WTF is J Street U at Wesleyan, you may ask? Why do they keep inviting me to fabulous lectures and movies and events? Great question!
Come find out this Tuesday, Sep 23!
We will be talking about things like
-Who is J Street U?
-How? What can we do?
-AND SO SO SO MUCH MORE
See you there!
Date: Tuesday, September 23rd
Time: 8:00 pm
Place: Outhouse (132 High Street)
This Monday evening, at 8PM in 41 Wyllys Room 110, we will have the opportunity to hear from Ron Young and ask him questions about his work as a consultant for the National Interreligious Initiative for Peace in the Middle East (NILI). This organization works with Jewish, Christian, and Muslim national religious organizations committed to developing consensus positions and mobilizing public support for active, fair and firm U.S. leadership for Arab-Israeli-Palestinian peace. Ron has spoken and written widely on the Middle East and interfaith cooperation, taught courses on Arab-Israeli-Palestinian conflict, and travelled widely in the Middle East. His forthcoming memoir is entitled Crossing Boundaries in the Americas, Vietnam and the Middle East.
PS Ron is a Wes alum, class of 1960!
We hope to see you there! Cookies will be provided
Place: 41 Wyllys Rm 110
At 8PM on Sunday night, Wesleyan students from across the political spectrum congregated for a candlelight vigil to mourn the loss of Israeli and Palestinian lives due to the violence in the region over the summer.
“I thought this was an amazing event,” said Isabel Alter ’17. “I am really glad we didn’t discuss politics.”
Students gathered in a circle with candles in hand. The organizers of the event distributed to each attendee a segment of a list of names of those lost. When the first candle was lit, students began to simultaneously recite the names on their list. Once the names were read, a moment of silence was respected.
So maybe you’re a freshman, nervous and overwhelmed by all the information coming at you about classes, housing, what to bring from home – and are feeling like you can’t even begin to think about bigger issues on campus. Or maybe you’re a senior and feel like you’ve gotten this far and never really involved yourself in any social/political engagement on campus, so now it’s way too late and where would you even begin if you wanted to. Wherever you might stand, activism at Wes can seem like a huge, widespread and unnavigable thing.
Thankfully, some very committed students are trying to change that sentiment and make activism within the Wesleyan world an approachable and cohesive community. This past week, the Disorientation Guide was released through the University Organizing Center site to bring together the wide-ranging issues affecting us into one document. The entire Disorientation zine can be downloaded here, and I strongly recommend that everyone take a look at it.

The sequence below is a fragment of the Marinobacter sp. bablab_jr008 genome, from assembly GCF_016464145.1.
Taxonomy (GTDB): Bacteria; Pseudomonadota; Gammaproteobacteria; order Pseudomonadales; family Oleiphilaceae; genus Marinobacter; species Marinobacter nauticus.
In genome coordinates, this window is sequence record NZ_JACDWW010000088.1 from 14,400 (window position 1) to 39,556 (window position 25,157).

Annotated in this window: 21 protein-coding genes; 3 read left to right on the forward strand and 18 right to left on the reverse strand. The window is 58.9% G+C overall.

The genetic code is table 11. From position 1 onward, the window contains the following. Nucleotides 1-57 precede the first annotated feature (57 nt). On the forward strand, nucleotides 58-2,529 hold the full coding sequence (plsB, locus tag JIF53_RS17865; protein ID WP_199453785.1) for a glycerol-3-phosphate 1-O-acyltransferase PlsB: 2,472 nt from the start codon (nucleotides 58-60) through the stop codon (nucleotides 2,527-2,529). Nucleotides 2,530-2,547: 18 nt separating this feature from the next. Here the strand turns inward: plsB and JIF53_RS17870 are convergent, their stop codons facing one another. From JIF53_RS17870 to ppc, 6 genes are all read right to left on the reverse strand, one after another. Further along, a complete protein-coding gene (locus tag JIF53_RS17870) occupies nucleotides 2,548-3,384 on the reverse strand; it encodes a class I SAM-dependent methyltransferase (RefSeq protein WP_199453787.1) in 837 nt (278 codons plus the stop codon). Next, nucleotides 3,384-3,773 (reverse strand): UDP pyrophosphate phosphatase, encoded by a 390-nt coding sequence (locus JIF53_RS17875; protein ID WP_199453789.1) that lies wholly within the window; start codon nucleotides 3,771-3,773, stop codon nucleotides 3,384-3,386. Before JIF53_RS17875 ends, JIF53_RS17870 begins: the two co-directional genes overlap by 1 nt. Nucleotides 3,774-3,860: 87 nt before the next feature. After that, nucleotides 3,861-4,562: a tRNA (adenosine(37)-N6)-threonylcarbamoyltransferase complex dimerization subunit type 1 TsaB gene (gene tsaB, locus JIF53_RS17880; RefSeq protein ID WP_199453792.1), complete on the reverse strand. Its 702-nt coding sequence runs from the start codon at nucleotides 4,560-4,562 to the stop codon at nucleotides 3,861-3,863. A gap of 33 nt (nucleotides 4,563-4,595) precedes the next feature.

A few days ago, on Sunday, May 4, the Wesleyan Student Assembly (WSA) passed Resolution 11.35: Wesleyan Divestment from Companies Profiting from or Contributing to Illegal Occupation of Palestine. This resolution has two operative clauses. The first calls upon Wesleyan University to divest from companies that a) provide weapons, security systems, prisons, or military support for the occupation of Palestinian land; b) build or maintain the wall between Israel and Palestine and the demolition of Palestinian homes; and c) help build, maintain, or develop Israeli settlements, outposts, roads, and transportation systems in occupied Palestinian territory (defined in the resolution as the Gaza Strip, West Bank, and East Jerusalem). The goal of the resolution is to remove the financial incentive to participate in the occupation of Palestinian land. The resolution’s second clause recognizes that the University will likely not divest from Israeli companies, and thus calls upon the WSA to divest its own endowment from the University’s endowment to avoid supporting the occupation by the transitive property.
In recent months, colleges around the nation have started challenging Hillel International over their policy surrounding Israel discourse. The movement first started at Harvard, where the local Hillel was barred by the national organization from co-sponsoring a discussion with a Palestinian student group.
Swarthmore became the first “Open Hillel” in early December, declaring that they will no longer abide by the guidelines presented by Hillel national. In their official statement, Swarthmore’s Hillel declared that, “All are welcome to walk through our doors and speak with our name and under our roof, be they Zionist, anti-Zionist, post-Zionist, or non-Zionist.”
Hillel’s official guidelines specify that groups or speakers that deny the right of Israel to exist, support the BDS (boycott, divest and sanction) movement or, “delegitimize, demonize or apply a double standard to Israel” will not be hosted by the organization.